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Anthropogenic Aerosols Cause Recent Pronounced Weakening of Asian Summer Monsoon Relative to Last Four Centuries

Journal article
Authors Y. Liu
W. J. Cai
C. F. Sun
H. M. Song
K. M. Cobb
J. P. Li
S. W. Leavitt
L. X. Wu
Q. F. Cai
R. S. Liu
B. Ng
P. Cherubini
U. Buntgen
Y. Song
G. J. Wang
Y. Lei
L. B. Yan
Q. Li
Y. Y. Ma
C. X. Fang
J. Y. Sun
X. X. Li
D. L. Chen
Hans W. Linderholm
Published in Geophysical Research Letters
Volume 46
Issue 10
Pages 5469-5479
ISSN 0094-8276
Publication year 2019
Published at Department of Earth Sciences
Pages 5469-5479
Language en
Links dx.doi.org/10.1029/2019gl082497
Keywords tree-ring width, annual precipitation, east-asia, china, climate, variability, reconstruction, region, index, Geology
Subject categories Geology

Abstract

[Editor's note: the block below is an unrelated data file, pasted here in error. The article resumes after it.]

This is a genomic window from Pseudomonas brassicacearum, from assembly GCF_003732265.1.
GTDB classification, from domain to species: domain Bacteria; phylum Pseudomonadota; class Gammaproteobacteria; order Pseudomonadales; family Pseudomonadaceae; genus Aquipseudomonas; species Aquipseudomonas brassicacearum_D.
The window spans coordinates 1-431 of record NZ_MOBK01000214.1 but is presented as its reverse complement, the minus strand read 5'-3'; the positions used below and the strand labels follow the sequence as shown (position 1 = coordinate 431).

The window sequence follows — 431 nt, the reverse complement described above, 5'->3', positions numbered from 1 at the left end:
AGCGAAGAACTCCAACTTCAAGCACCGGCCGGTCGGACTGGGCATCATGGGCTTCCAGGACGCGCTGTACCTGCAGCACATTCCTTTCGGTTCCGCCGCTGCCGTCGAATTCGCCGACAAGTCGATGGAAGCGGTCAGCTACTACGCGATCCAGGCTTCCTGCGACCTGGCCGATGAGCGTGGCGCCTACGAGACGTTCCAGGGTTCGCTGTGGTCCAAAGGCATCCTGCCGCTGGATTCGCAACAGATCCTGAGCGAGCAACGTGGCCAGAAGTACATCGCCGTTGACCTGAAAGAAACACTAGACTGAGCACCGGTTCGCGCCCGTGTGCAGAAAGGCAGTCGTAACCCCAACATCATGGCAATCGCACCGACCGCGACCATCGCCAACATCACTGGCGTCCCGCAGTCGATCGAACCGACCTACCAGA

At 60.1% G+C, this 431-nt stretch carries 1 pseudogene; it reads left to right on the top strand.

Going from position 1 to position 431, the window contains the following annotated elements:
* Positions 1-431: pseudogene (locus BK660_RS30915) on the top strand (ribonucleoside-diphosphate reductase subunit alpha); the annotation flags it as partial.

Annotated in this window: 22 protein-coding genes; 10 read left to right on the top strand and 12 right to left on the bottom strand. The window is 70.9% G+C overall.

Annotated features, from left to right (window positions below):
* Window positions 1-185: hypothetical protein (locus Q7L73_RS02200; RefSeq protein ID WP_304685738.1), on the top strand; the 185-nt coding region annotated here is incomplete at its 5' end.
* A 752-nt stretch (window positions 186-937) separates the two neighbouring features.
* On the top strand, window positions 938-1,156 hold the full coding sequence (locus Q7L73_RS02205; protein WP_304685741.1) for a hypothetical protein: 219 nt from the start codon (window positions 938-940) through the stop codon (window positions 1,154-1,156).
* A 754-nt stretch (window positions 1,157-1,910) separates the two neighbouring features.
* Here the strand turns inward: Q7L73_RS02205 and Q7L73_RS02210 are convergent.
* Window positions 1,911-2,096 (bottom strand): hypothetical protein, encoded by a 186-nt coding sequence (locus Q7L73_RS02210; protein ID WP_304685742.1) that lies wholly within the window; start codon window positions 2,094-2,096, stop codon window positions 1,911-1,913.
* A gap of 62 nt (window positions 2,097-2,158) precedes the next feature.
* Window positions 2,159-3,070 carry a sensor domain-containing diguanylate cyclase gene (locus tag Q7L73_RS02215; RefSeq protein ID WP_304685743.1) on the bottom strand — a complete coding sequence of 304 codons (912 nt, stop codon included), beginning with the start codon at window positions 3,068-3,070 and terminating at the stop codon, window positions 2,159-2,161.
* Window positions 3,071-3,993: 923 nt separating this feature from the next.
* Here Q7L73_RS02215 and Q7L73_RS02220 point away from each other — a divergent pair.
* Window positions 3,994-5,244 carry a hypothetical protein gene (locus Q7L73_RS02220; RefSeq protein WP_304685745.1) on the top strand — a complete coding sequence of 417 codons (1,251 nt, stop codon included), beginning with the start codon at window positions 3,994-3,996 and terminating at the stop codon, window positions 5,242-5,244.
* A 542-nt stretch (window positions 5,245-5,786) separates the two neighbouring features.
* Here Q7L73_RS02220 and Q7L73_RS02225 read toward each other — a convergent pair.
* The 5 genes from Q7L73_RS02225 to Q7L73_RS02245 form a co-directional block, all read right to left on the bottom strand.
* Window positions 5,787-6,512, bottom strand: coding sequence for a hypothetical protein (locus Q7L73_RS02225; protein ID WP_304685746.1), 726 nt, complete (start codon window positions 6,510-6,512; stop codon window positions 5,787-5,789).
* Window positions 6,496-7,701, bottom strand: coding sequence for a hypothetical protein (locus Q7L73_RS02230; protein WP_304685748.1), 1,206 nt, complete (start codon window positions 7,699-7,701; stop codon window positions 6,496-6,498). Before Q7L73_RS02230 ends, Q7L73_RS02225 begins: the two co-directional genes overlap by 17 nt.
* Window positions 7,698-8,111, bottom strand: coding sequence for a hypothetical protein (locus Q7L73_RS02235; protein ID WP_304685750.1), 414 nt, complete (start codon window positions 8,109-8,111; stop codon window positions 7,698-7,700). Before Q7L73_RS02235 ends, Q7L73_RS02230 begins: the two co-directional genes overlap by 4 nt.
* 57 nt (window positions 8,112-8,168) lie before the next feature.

The Asian Summer Monsoon (ASM) affects ecosystems, biodiversity, and food security of billions of people. In recent decades, ASM strength (as represented by precipitation) has been decreasing, but instrumental measurements span only a short period of time. The initiation and the dynamics of the recent trend are unclear. Here for the first time, we use an ensemble of 10 tree ring-width chronologies from the west-central margin of ASM to reconstruct detail of ASM variability back to 1566 CE. The reconstruction captures weak/strong ASM events and also reflects major locust plagues. Notably, we found an unprecedented 80-year trend of decreasing ASM strength within the context of the 448-year reconstruction, which is contrary to what is expected from greenhouse warming. Our coupled climate model shows that increasing anthropogenic sulfate aerosol emissions over the Northern Hemisphere could be the dominant factor contributing to the ASM decrease. Plan Language Summary Monsoonal rainfall has a certain influence on agriculture and industry in the regions of Asian Summer Monsoon (ASM). An understanding of the spatial-temporal variability of the ASM and the associated dynamics is vital for terrestrial ecosystems, water resources, forests, and landscapes. We have developed a 448-year ASM reconstruction back to 1566 CE using 10 tree ring chronologies from the margin region of ASM. We find that historical severe droughts and locust plague disasters during weak ASM events. The recent decreasing ASM trend persisting for over 80 years is unprecedented over the past 448 years. Coupled climate models show that increasing anthropogenic aerosol emissions are the dominant underlying factor. Our aim is that the time series will find a wide range of utility for understanding past climate variability and for predicting future climate change.

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